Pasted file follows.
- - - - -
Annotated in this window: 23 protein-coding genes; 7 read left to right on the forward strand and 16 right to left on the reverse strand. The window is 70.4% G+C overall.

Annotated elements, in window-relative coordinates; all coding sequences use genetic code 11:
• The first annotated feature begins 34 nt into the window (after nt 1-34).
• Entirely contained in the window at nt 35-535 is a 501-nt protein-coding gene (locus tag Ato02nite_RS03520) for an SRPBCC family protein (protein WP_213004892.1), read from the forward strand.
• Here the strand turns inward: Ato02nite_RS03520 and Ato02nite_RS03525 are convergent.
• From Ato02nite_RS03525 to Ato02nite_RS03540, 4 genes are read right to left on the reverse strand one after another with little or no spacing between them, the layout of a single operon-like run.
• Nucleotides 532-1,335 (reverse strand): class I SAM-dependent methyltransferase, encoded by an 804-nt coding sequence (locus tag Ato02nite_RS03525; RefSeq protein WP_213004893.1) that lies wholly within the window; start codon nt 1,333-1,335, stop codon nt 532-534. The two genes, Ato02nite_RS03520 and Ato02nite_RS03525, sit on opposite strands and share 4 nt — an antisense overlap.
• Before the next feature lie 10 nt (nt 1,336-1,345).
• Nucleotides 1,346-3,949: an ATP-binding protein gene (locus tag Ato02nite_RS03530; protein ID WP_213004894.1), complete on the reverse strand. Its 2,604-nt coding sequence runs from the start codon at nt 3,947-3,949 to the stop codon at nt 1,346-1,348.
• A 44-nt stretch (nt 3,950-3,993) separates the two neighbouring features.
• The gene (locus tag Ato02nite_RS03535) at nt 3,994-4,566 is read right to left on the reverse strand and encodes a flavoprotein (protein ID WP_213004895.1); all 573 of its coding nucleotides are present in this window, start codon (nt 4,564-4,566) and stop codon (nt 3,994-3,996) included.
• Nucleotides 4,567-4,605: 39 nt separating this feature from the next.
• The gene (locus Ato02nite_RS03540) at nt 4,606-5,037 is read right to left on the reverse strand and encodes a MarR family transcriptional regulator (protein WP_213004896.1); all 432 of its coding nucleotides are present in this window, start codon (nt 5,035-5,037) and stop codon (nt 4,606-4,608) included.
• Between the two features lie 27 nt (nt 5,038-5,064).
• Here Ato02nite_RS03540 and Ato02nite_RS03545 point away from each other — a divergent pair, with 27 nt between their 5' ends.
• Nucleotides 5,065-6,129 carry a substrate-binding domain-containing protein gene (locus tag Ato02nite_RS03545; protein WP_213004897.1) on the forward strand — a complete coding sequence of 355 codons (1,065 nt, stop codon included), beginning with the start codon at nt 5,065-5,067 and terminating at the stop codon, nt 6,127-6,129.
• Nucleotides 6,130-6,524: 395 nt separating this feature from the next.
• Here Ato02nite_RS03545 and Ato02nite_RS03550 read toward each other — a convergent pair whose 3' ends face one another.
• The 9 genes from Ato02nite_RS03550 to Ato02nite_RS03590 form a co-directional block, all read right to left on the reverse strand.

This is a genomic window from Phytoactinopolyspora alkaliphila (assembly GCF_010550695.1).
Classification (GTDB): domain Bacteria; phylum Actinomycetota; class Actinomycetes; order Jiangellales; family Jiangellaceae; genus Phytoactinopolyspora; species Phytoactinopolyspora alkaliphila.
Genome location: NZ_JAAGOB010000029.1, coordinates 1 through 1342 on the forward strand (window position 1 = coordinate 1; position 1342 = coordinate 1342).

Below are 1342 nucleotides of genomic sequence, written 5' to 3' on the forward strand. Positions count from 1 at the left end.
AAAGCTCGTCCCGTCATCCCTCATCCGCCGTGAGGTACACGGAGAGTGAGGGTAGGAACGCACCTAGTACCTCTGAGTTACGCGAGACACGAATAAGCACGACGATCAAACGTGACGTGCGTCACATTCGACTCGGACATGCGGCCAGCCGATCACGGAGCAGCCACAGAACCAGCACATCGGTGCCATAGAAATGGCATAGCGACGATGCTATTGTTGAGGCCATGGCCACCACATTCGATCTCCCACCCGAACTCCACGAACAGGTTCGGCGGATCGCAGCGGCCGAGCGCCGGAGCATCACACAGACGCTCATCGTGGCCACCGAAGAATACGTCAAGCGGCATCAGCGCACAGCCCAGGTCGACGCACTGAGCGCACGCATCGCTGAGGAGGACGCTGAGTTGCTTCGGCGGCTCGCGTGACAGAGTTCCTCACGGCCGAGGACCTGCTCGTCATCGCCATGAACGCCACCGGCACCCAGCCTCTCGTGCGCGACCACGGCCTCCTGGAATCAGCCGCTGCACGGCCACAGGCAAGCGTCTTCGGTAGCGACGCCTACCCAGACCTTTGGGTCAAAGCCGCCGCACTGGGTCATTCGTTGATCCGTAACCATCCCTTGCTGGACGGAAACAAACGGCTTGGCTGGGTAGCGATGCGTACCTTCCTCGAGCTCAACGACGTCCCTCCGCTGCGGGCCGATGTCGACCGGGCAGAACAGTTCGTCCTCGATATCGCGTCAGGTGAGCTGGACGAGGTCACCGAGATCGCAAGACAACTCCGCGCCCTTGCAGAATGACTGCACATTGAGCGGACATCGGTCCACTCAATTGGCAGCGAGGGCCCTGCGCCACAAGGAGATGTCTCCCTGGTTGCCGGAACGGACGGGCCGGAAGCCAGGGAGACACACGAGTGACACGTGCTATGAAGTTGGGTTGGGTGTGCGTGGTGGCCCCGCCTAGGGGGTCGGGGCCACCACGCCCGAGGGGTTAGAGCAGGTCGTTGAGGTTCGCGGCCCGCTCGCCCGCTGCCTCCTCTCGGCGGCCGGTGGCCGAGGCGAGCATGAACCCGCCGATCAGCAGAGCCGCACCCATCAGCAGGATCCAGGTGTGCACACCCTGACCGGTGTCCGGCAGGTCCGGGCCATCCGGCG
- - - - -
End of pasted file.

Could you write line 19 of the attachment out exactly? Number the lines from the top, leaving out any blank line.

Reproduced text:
• The 9 genes from Ato02nite_RS03550 to Ato02nite_RS03590 form a co-directional block, all read right to left on the reverse strand.